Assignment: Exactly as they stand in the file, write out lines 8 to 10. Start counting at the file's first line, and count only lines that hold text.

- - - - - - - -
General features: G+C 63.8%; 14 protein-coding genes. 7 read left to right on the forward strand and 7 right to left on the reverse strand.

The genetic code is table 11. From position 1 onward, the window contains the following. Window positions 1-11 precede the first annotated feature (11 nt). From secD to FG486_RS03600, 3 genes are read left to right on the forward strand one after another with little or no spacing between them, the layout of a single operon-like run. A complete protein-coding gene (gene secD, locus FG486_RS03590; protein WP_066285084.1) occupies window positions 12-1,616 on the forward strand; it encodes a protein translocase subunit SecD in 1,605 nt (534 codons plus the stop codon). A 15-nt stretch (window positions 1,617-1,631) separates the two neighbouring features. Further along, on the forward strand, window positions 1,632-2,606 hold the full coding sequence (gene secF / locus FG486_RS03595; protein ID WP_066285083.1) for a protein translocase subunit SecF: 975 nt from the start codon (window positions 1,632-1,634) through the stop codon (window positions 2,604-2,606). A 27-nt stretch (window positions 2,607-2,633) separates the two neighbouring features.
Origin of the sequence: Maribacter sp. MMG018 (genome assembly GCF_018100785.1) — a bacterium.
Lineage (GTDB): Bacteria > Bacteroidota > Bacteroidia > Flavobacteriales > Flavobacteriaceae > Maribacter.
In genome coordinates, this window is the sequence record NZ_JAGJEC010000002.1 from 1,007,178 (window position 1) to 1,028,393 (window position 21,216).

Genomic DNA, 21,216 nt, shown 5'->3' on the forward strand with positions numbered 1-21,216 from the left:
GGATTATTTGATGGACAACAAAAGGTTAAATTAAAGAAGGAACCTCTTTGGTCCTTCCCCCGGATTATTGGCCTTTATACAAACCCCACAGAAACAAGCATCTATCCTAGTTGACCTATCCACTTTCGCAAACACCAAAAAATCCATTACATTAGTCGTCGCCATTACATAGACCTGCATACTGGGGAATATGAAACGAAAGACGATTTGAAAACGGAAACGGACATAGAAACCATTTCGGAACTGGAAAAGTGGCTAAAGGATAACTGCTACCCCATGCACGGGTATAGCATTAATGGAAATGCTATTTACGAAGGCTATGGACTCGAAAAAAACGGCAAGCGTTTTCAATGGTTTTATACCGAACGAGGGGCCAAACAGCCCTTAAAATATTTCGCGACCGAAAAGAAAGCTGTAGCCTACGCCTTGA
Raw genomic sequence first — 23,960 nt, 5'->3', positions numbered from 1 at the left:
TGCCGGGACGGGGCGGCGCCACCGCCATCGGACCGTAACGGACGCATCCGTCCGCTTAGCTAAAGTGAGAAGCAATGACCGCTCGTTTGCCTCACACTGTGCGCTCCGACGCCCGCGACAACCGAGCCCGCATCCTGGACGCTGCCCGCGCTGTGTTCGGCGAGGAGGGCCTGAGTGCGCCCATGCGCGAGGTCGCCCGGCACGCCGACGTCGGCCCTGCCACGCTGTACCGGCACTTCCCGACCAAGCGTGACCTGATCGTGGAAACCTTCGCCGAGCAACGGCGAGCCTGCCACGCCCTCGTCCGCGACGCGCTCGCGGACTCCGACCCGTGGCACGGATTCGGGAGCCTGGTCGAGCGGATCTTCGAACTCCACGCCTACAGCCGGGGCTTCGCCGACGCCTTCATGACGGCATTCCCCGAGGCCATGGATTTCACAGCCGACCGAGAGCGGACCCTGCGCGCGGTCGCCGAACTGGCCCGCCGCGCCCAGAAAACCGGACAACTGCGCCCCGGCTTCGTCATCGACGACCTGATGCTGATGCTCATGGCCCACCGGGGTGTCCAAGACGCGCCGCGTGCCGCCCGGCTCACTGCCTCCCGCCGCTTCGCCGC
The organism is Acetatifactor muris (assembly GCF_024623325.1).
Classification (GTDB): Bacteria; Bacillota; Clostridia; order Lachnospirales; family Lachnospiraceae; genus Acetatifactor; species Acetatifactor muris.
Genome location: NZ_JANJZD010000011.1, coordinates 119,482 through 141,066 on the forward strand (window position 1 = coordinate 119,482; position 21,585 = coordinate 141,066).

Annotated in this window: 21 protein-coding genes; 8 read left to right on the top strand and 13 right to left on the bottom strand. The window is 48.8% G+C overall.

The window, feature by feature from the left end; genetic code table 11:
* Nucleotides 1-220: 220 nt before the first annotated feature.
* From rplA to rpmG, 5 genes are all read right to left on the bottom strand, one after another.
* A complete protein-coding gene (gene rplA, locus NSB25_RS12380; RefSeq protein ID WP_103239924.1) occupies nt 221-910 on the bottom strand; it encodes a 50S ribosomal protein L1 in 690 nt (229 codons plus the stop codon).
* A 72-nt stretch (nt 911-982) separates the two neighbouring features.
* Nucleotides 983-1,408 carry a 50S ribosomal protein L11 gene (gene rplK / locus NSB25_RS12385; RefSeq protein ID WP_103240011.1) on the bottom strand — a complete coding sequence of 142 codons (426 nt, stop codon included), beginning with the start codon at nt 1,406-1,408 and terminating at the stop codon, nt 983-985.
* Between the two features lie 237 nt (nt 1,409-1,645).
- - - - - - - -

Raw genomic sequence first — 23,960 nt, 5'->3', positions numbered from 1 at the left:
TGCCGGGACGGGGCGGCGCCACCGCCATCGGACCGTAACGGACGCATCCGTCCGCTTAGCTAAAGTGAGAAGCAATGACCGCTCGTTTGCCTCACACTGTGCGCTCCGACGCCCGCGACAACCGAGCCCGCATCCTGGACGCTGCCCGCGCTGTGTTCGGCGAGGAGGGCCTGAGTGCGCCCATGCGCGAGGTCGCCCGGCACGCCGACGTCGGCCCTGCCACGCTGTACCGGCACTTCCCGACCAAGCGTGACCTGATCGTGGAAACCTTCGCCGAGCAACGGCGAGCCTGCCACGCCCTCGTCCGCGACGCGCTCGCGGACTCCGACCCGTGGCACGGATTCGGGAGCCTGGTCGAGCGGATCTTCGAACTCCACGCCTACAGCCGGGGCTTCGCCGACGCCTTCATGACGGCATTCCCCGAGGCCATGGATTTCACAGCCGACCGAGAGCGGACCCTGCGCGCGGTCGCCGAACTGGCCCGCCGCGCCCAGAAAACCGGACAACTGCGCCCCGGCTTCGTCATCGACGACCTGATGCTGATGCTCATGGCCCACCGGGGTGTCCAAGACGCGCCGCGTGCCGCCCGGCTCACTGCCTCCCGCCGCTTCGCCGC
The organism is Acetatifactor muris (assembly GCF_024623325.1).